June 09, 2016
State readies for free fishing weekend, mercury can contaminate some local sportsfish
Contact: Judith Nemes, (312) 795-3706, J[email protected]
Grand Rapids, Mich. – As Michigan prepares for a free fishing weekend, a group of 50+ scientists sent a letter to state Attorney General Bill Schuette urging him to drop his opposition to federal standards for mercury pollution that are intended to lead to cleaner air and water. The AG has rejected requests from the Environmental Law & Policy Center and other health and environmental groups to withdraw from a lawsuit seeking to block the standard.
“There is no good reason for the attorney general to oppose federal mercury standards that will decrease harmful pollution in the state’s waterways,” says Margrethe Kearney, an ELPC Staff Attorney in Grand Rapids, Mich. “The AG’s job is to protect the citizens of Michigan, and he can do that by withdrawing the state from the lawsuit against the U.S. Environmental Protection Agency. Even Michigan’s coal plants are complying with the new standard.”
This morning, a letter signed by more than 50 scientists who live and work in Michigan was delivered to the Attorney General’s office. They are asking the AG to call off his fight against the federal Mercury and Air Toxics Standards (MATS), which was adopted by the U.S. EPA to improve the quality of air we breathe, assure that local fish are safer to eat, and protect and preserve wildlife and natural spaces from harmful pollution originating in Michigan and elsewhere.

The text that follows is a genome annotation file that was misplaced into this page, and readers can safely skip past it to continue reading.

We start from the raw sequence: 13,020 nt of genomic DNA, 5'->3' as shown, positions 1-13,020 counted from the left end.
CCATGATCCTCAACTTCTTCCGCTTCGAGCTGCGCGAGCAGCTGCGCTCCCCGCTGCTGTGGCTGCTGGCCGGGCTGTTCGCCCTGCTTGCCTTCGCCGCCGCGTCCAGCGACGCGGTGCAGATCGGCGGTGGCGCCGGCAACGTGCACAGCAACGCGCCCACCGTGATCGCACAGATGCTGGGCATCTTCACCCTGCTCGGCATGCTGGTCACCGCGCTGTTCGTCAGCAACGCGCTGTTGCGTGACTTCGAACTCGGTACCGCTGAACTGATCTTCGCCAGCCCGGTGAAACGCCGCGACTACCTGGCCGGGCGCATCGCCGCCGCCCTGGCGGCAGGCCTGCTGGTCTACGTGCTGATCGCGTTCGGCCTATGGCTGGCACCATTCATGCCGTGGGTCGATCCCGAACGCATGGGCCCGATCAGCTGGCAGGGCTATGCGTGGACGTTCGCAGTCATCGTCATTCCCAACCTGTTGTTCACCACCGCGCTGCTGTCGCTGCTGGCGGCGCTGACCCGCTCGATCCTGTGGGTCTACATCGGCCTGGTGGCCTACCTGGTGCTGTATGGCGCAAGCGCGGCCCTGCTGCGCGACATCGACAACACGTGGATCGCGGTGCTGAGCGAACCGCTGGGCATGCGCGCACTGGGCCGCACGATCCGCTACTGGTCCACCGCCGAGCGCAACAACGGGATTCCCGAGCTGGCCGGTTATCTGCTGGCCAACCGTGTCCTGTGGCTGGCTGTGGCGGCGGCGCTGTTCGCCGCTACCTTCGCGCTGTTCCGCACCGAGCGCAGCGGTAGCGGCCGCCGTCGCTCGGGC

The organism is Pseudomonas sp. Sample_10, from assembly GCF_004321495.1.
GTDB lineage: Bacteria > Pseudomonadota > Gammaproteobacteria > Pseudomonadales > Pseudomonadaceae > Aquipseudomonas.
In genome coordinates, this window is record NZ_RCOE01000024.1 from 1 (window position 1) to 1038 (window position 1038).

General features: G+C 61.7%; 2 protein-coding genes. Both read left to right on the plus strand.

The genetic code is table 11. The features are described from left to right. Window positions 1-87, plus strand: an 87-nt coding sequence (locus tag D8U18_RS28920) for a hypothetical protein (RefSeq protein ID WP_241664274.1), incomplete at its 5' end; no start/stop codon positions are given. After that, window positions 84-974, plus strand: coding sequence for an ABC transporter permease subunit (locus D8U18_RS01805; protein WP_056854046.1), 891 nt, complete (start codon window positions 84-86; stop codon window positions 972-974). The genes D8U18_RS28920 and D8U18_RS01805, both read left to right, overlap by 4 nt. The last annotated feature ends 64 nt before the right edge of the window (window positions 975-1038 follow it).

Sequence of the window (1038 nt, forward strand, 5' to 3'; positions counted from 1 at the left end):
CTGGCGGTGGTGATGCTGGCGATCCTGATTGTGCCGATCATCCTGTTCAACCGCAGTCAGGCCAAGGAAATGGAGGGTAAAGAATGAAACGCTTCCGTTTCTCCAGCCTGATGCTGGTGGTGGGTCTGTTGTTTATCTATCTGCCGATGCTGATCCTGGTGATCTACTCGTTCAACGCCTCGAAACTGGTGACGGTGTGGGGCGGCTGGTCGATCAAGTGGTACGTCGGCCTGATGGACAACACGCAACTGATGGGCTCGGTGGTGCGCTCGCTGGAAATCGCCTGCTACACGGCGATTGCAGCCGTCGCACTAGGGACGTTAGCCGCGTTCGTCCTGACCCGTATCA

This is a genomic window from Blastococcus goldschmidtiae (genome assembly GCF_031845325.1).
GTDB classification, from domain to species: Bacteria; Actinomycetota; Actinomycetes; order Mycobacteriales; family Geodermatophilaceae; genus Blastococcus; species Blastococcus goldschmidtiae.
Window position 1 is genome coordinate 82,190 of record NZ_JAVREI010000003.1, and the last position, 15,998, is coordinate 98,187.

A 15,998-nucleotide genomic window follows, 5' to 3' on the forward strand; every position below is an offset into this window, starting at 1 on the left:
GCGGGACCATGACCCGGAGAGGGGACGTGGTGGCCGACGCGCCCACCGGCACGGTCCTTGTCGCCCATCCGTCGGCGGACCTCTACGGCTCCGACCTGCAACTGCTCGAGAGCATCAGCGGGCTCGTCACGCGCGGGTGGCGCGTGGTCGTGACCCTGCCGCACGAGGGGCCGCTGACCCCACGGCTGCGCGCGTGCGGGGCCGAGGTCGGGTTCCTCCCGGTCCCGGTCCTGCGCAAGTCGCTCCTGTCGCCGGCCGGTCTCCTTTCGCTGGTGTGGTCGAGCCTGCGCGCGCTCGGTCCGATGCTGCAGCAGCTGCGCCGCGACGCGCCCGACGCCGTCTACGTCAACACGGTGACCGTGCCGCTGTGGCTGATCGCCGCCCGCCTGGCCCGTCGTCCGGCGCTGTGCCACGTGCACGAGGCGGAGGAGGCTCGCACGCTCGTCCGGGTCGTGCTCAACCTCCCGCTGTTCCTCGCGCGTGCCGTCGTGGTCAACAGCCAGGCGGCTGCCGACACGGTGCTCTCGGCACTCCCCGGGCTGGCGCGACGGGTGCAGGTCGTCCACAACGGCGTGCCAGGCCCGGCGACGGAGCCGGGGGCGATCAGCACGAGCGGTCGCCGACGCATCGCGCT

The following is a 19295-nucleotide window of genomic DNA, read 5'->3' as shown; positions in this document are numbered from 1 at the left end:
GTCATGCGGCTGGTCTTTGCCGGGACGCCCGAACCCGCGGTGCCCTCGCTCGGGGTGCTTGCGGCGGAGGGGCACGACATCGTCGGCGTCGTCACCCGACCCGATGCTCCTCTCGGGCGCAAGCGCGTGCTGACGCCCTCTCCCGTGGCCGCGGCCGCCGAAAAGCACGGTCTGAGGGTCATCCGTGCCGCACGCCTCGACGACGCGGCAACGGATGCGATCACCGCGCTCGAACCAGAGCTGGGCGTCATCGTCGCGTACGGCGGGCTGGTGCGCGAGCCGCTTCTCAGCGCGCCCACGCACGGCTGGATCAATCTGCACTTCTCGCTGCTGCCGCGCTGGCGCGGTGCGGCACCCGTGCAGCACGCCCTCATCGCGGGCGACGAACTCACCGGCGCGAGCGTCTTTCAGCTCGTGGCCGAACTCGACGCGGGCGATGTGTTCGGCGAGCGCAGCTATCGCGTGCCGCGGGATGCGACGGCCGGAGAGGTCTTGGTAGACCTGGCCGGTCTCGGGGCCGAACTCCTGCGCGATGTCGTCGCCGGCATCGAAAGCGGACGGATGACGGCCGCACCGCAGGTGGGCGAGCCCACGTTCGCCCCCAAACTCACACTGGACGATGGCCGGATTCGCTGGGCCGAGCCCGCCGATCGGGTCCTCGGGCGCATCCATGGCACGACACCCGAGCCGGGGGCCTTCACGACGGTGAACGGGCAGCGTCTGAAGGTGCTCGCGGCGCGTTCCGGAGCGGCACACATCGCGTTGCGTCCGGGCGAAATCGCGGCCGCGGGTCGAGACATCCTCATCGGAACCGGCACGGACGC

“Most of the mercury deposited in Michigan comes from coal-fired power plant emissions and a substantial amount comes from plants in other states,” says Joel Blum, Professor of Earth & Environmental Sciences at the University of Michigan. “By enforcing the U.S. EPA’s MATS we have an important path to protect the air and water in our state by limiting emissions from coal-fired power plants beyond our state borders that deposit harmful mercury in Michigan.”
Scientists also signed on to the letter to Attorney General Schuette because they are concerned about the damaging effects of mercury on our bodies, especially for young children that are still developing, for pregnant women, and others.
“Even adults exposed to mercury can experience damage to their nervous system, and some new research shows there are possible impacts on the immune and cardiovascular systems,” says Jerome Nriagu, Emeritus Professor of Environmental Health Sciences at the University of Michigan. “Most of mercury’s harmful effects on human health come from eating contaminated fish.”
Here is a copy of the scientist letter sent to the Attorney General today: http://elpc.org/MIScientistsLetter
In addition, the U.S. Supreme Court today will decide whether to discuss or dismiss the case led by Attorney General Schuette and the state of Michigan. The court’s decision will be announced Monday.
ELPC hosted a press briefing on this subject today. Click here to listen to a podcast.
In the mean time, Michigan residents will want to know what fish are safe for them to eat if they catch any in local rivers, lakes and streams. Michigan’s Department of Health and Human Services offers valuable information about safe fish consumption broken down by region. Here’s a link: http://Michigan.gov/eatsafefish.